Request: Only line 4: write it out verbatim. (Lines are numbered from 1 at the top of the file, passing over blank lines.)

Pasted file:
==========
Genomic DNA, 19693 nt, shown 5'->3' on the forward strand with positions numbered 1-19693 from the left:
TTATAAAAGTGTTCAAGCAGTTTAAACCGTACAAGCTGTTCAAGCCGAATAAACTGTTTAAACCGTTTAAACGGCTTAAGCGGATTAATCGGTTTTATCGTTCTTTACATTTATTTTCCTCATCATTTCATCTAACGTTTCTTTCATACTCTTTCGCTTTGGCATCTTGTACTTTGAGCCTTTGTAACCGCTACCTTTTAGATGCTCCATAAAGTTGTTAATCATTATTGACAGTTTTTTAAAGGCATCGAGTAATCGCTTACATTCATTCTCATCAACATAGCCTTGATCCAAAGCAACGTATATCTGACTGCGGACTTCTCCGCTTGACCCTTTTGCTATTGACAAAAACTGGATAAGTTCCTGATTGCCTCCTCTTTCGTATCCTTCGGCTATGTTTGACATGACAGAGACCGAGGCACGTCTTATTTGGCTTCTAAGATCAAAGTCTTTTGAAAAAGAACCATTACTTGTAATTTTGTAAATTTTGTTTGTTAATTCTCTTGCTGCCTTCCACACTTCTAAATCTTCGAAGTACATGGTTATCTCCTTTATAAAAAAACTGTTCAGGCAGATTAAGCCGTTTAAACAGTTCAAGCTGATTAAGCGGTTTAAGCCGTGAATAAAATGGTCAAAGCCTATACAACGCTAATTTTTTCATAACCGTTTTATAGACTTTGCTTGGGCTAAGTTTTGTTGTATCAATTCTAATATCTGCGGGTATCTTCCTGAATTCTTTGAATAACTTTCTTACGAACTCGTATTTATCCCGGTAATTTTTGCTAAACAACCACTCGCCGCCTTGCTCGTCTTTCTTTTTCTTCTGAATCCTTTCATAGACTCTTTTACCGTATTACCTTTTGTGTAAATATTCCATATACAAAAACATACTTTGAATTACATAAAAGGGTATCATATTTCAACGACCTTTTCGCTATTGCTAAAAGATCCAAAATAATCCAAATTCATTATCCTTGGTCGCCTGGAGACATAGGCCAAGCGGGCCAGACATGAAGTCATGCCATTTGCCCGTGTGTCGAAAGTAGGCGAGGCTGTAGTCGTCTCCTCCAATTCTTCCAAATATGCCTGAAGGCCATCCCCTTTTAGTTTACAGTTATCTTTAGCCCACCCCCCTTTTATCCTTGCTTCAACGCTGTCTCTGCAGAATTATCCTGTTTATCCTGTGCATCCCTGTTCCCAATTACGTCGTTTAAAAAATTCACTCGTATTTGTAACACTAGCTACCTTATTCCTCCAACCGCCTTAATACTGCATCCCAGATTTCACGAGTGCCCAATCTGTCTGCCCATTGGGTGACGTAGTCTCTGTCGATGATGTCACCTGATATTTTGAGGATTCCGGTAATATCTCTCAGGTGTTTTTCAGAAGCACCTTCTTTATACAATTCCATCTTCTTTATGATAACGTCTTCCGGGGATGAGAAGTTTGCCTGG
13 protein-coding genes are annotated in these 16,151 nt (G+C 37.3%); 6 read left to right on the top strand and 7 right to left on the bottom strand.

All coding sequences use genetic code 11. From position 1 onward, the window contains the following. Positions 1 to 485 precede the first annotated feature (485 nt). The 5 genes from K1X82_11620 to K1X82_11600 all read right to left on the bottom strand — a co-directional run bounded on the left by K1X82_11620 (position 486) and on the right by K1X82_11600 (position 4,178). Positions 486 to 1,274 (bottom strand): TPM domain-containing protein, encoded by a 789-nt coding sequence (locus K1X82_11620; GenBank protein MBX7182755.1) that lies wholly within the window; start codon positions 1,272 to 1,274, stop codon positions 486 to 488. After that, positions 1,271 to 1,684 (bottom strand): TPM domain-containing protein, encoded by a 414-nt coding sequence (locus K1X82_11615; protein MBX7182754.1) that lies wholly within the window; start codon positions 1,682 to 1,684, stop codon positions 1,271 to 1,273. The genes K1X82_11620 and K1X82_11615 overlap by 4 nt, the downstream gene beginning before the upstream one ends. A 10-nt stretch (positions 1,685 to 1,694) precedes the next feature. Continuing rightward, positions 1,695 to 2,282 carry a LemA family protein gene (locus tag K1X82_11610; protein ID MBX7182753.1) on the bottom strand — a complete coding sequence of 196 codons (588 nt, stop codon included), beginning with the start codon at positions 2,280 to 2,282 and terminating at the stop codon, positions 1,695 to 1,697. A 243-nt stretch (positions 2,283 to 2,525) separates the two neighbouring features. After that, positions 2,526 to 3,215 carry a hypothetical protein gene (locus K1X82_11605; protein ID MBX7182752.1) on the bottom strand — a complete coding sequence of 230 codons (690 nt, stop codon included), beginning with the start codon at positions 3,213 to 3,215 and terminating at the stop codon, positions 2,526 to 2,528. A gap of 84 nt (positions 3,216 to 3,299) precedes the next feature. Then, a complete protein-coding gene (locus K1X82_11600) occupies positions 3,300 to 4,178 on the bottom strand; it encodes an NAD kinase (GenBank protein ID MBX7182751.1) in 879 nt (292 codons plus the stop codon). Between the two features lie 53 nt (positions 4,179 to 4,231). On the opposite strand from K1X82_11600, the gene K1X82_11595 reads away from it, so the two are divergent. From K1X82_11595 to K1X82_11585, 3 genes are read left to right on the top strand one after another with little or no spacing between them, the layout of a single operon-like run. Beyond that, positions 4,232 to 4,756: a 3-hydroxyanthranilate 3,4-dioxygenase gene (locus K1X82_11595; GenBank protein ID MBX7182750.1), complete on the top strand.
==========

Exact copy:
All coding sequences use genetic code 11. From position 1 onward, the window contains the following. Positions 1 to 485 precede the first annotated feature (485 nt). The 5 genes from K1X82_11620 to K1X82_11600 all read right to left on the bottom strand — a co-directional run bounded on the left by K1X82_11620 (position 486) and on the right by K1X82_11600 (position 4,178). Positions 486 to 1,274 (bottom strand): TPM domain-containing protein, encoded by a 789-nt coding sequence (locus K1X82_11620; GenBank protein MBX7182755.1) that lies wholly within the window; start codon positions 1,272 to 1,274, stop codon positions 486 to 488. After that, positions 1,271 to 1,684 (bottom strand): TPM domain-containing protein, encoded by a 414-nt coding sequence (locus K1X82_11615; protein MBX7182754.1) that lies wholly within the window; start codon positions 1,682 to 1,684, stop codon positions 1,271 to 1,273. The genes K1X82_11620 and K1X82_11615 overlap by 4 nt, the downstream gene beginning before the upstream one ends. A 10-nt stretch (positions 1,685 to 1,694) precedes the next feature. Continuing rightward, positions 1,695 to 2,282 carry a LemA family protein gene (locus tag K1X82_11610; protein ID MBX7182753.1) on the bottom strand — a complete coding sequence of 196 codons (588 nt, stop codon included), beginning with the start codon at positions 2,280 to 2,282 and terminating at the stop codon, positions 1,695 to 1,697. A 243-nt stretch (positions 2,283 to 2,525) separates the two neighbouring features. After that, positions 2,526 to 3,215 carry a hypothetical protein gene (locus K1X82_11605; protein ID MBX7182752.1) on the bottom strand — a complete coding sequence of 230 codons (690 nt, stop codon included), beginning with the start codon at positions 3,213 to 3,215 and terminating at the stop codon, positions 2,526 to 2,528. A gap of 84 nt (positions 3,216 to 3,299) precedes the next feature. Then, a complete protein-coding gene (locus K1X82_11600) occupies positions 3,300 to 4,178 on the bottom strand; it encodes an NAD kinase (GenBank protein ID MBX7182751.1) in 879 nt (292 codons plus the stop codon). Between the two features lie 53 nt (positions 4,179 to 4,231). On the opposite strand from K1X82_11600, the gene K1X82_11595 reads away from it, so the two are divergent. From K1X82_11595 to K1X82_11585, 3 genes are read left to right on the top strand one after another with little or no spacing between them, the layout of a single operon-like run. Beyond that, positions 4,232 to 4,756: a 3-hydroxyanthranilate 3,4-dioxygenase gene (locus K1X82_11595; GenBank protein ID MBX7182750.1), complete on the top strand.